Wellington Harbour Board Shed 13
Customhouse Quay, Wellington
List Entry Information
List Entry Status
List Entry Type
Historic Place Category 1
Private/No Public Access
18th March 1982
Extent of List Entry
Extent includes the land described as Lot 201 DP 67374 (CT WN36D/595), Wellington Land District, and the building known as Wellington Harbour Board Shed 13 thereon, and its fittings and fixtures.
Lot 201 DP 67374 (CT WN36D/595), Wellington Land District
Built in 1905 as a storehouse for the Wellington Harbour Board, the simple, elegant ‘Shed 13’ has played an integral part in Wellington’s trading and commercial history and remains an important part of the city’s waterfront.
In 1880 the Harbour Board was established to ensure that profits made from shipping were channelled back into shipping through the development of Wellington's harbour facilities. Shipping was then the primary means of transporting goods to, from, and around the country, and trade depended on safe harbours that were well equipped for the loading, unloading and storage of freight. When the new Board acquired control of Queen's Wharf in 1882, it began erecting wharves and warehouses on reclaimed land that would accommodate the needs of the steamships docking at the harbour.
In 1904, following the successful reclamation of the land along Queens Wharf to Railway Wharf, the Wellington Harbour Board decided to build new storehouses. In the process of consolidating the land between the wharves, an extra 500 feet of berthing accommodation had been added. The new stores would accommodate the increase in goods coming into Wellington, replace the old facilities, and serve as a customs examination point for international goods.
Plans for the stores were drawn by Harbour Board staff. On the 23 of June 1904, the Board accepted the tender put in by Hunt and McDonald for £8,519 to construct the stores. To create sturdy foundations for the sheds, the contractors were to drive ‘piers of piles connected together by beams of concrete, reinforced with steel’ deep into the reclaimed land. The sheds were to feature patented skylights along the length of the buildings, and were to be clad in roughcast and stucco under the parapets, with the Harbour Board crest to be placed above the doors. The doors would be painted blue, the gutters, downpipes, frames and glazing bars were to be white, and the lamps were to be pillar-box red. The cement used for the sheds was also rendered with an ochre colour while the windows and doors were darker; the red was a common colour of the time for the harbour board buildings.
Built as a matching pair stretching parallel to the waterfront, the sheds are both 51.9 metres long by 10.3 metres wide, and have 10 large doors. The interiors were originally designed as one large storage space although there were timber partitions built to create smaller storage spaces and offices. Shed 13 housed a scavenger’s room. The exteriors were built using brick and plaster with tiling on the roof, in a Dutch colonial style, which can especially be seen in the detailing above the doors. The interiors used both indigenous and imported timbers including matai, rimu, Baltic pine and Oregon.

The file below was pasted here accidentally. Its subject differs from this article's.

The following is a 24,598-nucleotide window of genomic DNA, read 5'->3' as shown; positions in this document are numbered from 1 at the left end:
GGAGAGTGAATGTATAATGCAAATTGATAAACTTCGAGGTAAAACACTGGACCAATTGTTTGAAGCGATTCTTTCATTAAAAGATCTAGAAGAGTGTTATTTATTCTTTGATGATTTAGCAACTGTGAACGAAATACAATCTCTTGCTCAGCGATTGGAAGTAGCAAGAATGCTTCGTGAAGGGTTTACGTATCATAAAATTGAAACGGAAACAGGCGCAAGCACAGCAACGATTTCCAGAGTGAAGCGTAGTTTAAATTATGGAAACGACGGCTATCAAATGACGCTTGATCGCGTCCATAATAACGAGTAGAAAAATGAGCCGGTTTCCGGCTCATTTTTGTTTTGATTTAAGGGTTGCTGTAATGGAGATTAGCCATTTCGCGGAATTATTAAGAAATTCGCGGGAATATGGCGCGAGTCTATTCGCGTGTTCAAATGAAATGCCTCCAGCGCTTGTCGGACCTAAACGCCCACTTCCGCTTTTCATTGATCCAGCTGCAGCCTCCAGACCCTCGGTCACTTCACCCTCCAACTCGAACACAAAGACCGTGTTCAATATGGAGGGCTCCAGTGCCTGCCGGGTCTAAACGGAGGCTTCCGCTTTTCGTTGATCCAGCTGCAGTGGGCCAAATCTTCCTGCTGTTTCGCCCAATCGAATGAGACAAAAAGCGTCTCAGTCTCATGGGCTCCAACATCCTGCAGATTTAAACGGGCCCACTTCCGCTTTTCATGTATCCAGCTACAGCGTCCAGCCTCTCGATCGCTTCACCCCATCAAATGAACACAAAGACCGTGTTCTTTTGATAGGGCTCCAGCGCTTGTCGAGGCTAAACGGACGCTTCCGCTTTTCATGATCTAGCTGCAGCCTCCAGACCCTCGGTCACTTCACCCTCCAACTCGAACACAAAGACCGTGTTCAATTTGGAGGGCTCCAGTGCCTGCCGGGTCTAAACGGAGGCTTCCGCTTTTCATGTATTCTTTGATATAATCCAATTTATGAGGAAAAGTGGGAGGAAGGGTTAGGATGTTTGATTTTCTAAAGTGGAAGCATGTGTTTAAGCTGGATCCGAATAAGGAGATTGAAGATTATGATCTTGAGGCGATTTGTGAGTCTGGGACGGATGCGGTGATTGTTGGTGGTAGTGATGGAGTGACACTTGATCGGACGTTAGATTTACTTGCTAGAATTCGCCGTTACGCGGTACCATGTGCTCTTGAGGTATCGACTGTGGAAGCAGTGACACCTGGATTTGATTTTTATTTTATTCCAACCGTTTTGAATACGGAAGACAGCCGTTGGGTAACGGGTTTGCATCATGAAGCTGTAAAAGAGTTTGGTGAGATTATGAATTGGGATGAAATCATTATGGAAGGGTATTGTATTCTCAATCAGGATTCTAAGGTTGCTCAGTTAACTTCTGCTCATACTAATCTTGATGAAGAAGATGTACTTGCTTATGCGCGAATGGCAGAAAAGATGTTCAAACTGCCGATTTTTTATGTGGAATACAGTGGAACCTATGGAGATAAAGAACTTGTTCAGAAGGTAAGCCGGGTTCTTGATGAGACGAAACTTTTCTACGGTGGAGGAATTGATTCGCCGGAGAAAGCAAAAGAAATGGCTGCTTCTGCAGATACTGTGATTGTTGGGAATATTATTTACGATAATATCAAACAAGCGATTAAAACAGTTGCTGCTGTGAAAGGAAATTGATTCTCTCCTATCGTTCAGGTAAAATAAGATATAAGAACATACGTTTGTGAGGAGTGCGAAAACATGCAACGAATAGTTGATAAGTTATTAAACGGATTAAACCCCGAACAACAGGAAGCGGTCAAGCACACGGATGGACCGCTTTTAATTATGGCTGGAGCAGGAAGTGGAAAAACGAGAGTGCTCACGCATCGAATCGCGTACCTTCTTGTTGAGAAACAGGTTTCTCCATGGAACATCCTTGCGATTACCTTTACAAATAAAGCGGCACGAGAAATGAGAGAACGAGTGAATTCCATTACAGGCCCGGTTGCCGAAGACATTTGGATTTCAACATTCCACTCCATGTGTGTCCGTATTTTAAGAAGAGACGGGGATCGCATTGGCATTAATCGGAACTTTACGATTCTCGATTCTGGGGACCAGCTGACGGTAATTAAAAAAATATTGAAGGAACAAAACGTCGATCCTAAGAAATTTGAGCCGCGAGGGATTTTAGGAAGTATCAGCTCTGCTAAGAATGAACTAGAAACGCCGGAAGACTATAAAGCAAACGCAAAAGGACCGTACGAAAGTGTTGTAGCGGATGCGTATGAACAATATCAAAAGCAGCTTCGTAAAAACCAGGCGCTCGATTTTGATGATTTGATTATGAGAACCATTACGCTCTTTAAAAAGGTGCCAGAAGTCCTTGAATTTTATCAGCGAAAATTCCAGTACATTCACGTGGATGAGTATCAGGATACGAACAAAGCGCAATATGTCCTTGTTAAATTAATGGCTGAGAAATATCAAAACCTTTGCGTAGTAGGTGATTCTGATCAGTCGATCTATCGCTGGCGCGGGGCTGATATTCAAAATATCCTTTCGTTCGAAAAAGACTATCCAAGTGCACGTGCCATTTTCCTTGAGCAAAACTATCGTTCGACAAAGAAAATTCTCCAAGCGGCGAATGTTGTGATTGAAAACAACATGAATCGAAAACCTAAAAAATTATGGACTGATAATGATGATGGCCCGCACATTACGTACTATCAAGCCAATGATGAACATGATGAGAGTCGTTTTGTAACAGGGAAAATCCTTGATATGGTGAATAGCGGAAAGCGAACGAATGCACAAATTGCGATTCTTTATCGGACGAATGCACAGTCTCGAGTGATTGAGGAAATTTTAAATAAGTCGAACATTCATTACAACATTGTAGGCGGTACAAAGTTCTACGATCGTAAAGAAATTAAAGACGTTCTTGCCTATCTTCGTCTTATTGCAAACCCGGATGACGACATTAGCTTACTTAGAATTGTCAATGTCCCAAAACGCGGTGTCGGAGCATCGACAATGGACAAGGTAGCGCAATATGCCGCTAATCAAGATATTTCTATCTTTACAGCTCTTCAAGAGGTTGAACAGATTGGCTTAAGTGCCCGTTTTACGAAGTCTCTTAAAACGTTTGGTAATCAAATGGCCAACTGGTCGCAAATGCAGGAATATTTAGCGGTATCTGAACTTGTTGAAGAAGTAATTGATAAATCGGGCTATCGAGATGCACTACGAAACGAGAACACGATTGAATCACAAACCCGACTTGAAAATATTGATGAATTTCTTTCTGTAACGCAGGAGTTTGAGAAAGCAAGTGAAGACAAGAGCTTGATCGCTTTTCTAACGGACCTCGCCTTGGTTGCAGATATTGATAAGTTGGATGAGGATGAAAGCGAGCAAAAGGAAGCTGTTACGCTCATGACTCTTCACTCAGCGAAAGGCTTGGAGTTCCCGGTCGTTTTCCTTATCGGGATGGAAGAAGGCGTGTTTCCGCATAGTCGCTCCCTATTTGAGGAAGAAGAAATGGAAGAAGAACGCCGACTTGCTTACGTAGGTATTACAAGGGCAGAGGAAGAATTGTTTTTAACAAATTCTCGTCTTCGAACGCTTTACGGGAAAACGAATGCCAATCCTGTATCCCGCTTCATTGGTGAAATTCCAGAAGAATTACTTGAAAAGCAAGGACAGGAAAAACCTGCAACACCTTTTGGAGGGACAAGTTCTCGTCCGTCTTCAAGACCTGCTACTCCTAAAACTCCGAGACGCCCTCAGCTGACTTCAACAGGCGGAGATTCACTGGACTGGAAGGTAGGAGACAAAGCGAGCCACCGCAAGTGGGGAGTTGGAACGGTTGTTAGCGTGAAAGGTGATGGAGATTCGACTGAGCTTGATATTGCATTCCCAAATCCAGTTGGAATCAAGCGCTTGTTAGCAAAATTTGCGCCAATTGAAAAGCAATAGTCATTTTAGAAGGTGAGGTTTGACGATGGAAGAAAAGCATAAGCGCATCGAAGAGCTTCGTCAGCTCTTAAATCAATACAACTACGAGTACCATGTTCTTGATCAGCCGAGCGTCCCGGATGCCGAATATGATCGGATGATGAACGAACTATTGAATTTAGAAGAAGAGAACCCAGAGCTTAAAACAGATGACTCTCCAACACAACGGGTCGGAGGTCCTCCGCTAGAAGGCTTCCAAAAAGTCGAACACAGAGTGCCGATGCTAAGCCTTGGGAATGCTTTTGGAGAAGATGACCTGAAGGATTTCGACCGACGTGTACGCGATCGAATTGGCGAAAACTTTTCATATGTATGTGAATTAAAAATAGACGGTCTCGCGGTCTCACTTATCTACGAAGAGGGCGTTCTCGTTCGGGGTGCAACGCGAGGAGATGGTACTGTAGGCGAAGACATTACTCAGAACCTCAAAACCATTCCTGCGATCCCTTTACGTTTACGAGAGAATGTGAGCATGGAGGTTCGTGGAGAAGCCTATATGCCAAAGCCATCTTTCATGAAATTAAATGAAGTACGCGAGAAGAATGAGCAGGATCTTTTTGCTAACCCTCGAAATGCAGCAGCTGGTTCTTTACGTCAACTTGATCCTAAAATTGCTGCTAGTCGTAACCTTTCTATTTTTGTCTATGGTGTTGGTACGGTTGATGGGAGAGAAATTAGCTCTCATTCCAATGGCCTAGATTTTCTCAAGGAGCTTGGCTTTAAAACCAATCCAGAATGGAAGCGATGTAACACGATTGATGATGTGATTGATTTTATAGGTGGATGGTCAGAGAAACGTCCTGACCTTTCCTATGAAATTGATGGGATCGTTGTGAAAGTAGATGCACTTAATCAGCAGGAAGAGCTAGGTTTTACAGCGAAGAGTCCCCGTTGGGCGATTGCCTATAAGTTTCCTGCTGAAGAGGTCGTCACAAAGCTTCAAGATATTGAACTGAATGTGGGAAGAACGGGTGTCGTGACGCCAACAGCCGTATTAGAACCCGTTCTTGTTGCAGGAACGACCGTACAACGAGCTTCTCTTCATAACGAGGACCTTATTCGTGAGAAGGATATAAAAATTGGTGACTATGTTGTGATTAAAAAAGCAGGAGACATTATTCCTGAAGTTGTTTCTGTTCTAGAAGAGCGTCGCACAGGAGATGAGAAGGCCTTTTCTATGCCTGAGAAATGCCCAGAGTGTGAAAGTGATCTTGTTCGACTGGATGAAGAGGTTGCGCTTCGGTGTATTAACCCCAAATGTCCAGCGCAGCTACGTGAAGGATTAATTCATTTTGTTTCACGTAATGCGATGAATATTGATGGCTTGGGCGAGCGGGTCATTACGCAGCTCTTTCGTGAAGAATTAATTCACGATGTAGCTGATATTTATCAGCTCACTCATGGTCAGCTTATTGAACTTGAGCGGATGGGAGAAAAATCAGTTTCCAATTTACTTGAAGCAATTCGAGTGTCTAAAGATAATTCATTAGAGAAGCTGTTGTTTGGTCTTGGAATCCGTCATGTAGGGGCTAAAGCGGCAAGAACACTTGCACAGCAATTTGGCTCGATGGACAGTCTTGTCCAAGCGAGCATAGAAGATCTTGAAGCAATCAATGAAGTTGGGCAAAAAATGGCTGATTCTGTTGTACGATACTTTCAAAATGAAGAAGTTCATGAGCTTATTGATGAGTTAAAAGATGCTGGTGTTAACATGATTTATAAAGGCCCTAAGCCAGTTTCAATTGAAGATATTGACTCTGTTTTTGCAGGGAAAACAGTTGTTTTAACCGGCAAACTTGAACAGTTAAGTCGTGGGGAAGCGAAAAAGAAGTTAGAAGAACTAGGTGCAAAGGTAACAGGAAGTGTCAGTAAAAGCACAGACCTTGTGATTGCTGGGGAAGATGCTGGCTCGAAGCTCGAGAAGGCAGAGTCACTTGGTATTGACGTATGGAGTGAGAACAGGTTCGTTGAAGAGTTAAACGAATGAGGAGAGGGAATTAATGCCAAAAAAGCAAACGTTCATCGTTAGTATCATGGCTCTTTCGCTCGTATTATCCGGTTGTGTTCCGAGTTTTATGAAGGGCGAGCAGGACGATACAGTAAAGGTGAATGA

Upon completion in 1905, the new sheds were called V and W, but were renamed with numbers 11 and 13 in 1922. Between 1936 and 1938, restoration work was carried out. The tiles were replaced, the walls were cleaned and re-pointed, and the plasterwork coloured with a cream wash.
In the 1970s, as container shipping increased and coastal trading decreased, use of Shed 13 also declined. Since this time, a number of plans have been put forth, to re-use Shed 13. Early in the 2000s, ideas such as adapting the building to be a hotel for school-children visiting Wellington were popular due to the retention of the historic façade of the shed, but this idea was not taken up. It was also proposed that Shed 13 could become another gallery space on taking over the duties of Shed 11; however as Shed 11 became a permanent gallery space, this plan was also abandoned.
In the following years, Wellington City Council received a number of applications to lease and use the now earthquake strengthened building, but it was not until the Mojo Coffee Cartel applied for consent to use Shed 13 as the headquarters of the company, including their roastery and a coffee bean storehouse that an application was approved. The coffee cartel refurbished the building, restoring the exterior and upgrading the interior with additions needed for the roastery and storage of tonnes of coffee beans as well as packing, office and retail space. Shed 13 as the Mojo Coffee Cartel factory has become a visitor attraction, with daily tours taking place showing the coffee roasting process as well as highlighting the heritage values of the original interior pulley systems and the original exterior of the building. Now partially returned to its original use, Shed 13 creates a distinctive atmosphere for visitors to Wellington’s waterfront.
1936 - 1938
Maintenance and removal of tiles, addition of corrugated fibrolite sheeting
8th October 2011
Report Written By
Wednesday 3 October 2001, 16
Dominion Post, Wellington
Tuesday 9 July 2002, A7
Monday 9 December 2002, A6
Wednesday 22 July 2009, 5
Friday 10 August 2001, 3
Wellington City Council
Wellington City Council
Heritage Building Inventory, ‘Waterloo Quay, Shed 13’, 2001.
NZIA Local Architecture Award Winners 2007, Category: Heritage/Conservation
A fully referenced Upgrade Report is available from the Central Region office of NZHPT
Please note that entry on the New Zealand Heritage List/Rarangi Korero identifies only the heritage values of the property concerned, and should not be construed as advice on the state of the property, or as a comment of its soundness or safety, including in regard to earthquake risk, safety in the event of fire, or insanitary conditions.